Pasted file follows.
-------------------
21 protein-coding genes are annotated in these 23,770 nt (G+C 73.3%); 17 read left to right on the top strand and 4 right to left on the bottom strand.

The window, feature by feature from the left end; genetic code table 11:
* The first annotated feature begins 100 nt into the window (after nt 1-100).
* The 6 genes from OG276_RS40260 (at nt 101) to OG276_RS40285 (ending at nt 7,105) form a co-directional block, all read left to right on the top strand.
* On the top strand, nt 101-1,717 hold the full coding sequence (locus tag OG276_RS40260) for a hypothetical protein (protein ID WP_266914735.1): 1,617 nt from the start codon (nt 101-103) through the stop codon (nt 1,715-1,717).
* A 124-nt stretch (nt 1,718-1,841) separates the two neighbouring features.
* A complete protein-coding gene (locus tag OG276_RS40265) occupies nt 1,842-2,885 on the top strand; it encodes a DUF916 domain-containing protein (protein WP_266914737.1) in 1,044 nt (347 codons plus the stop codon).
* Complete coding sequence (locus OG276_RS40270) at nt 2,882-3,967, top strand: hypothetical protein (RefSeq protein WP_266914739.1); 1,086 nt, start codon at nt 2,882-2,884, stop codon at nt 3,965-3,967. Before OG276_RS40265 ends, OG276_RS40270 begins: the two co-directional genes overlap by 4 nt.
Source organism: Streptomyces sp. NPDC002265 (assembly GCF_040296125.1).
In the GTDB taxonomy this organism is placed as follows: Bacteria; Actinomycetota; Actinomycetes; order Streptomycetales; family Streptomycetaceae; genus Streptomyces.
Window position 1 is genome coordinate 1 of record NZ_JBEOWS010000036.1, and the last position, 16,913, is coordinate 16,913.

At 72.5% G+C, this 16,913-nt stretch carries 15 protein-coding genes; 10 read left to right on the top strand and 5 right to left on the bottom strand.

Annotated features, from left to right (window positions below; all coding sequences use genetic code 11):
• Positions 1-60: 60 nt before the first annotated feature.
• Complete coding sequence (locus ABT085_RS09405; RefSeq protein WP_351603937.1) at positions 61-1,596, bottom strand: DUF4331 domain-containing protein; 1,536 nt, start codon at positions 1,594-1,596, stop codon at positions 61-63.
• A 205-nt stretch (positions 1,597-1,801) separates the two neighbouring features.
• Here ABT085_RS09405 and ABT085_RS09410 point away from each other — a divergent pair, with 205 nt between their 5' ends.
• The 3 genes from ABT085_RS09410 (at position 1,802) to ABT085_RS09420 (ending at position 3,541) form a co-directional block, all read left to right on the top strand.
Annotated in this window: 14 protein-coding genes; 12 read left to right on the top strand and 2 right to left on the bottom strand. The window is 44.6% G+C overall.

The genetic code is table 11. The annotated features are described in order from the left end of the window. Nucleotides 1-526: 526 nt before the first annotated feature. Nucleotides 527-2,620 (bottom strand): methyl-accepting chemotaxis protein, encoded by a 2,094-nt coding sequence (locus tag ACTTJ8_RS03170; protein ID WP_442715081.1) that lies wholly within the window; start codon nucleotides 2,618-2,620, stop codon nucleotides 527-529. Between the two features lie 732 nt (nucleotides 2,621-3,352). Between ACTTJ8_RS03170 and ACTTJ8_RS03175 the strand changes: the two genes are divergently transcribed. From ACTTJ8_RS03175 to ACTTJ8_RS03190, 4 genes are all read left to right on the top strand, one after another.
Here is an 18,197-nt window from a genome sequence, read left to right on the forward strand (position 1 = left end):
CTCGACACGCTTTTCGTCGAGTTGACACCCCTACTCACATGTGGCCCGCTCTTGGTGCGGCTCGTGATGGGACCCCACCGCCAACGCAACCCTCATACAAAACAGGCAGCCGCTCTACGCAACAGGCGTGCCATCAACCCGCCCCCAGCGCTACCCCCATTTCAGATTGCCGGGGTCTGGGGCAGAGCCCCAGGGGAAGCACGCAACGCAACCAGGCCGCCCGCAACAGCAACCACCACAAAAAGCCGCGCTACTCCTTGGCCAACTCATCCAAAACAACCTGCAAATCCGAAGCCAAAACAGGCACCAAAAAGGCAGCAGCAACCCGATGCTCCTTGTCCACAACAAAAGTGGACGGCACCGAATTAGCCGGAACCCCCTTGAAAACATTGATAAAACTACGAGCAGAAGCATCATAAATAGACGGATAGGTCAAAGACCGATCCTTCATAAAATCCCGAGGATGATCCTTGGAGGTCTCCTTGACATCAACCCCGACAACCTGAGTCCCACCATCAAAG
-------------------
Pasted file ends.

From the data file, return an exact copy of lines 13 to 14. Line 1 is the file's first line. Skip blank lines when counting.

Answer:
Annotated features, from left to right (window positions below; all coding sequences use genetic code 11):
• Positions 1-60: 60 nt before the first annotated feature.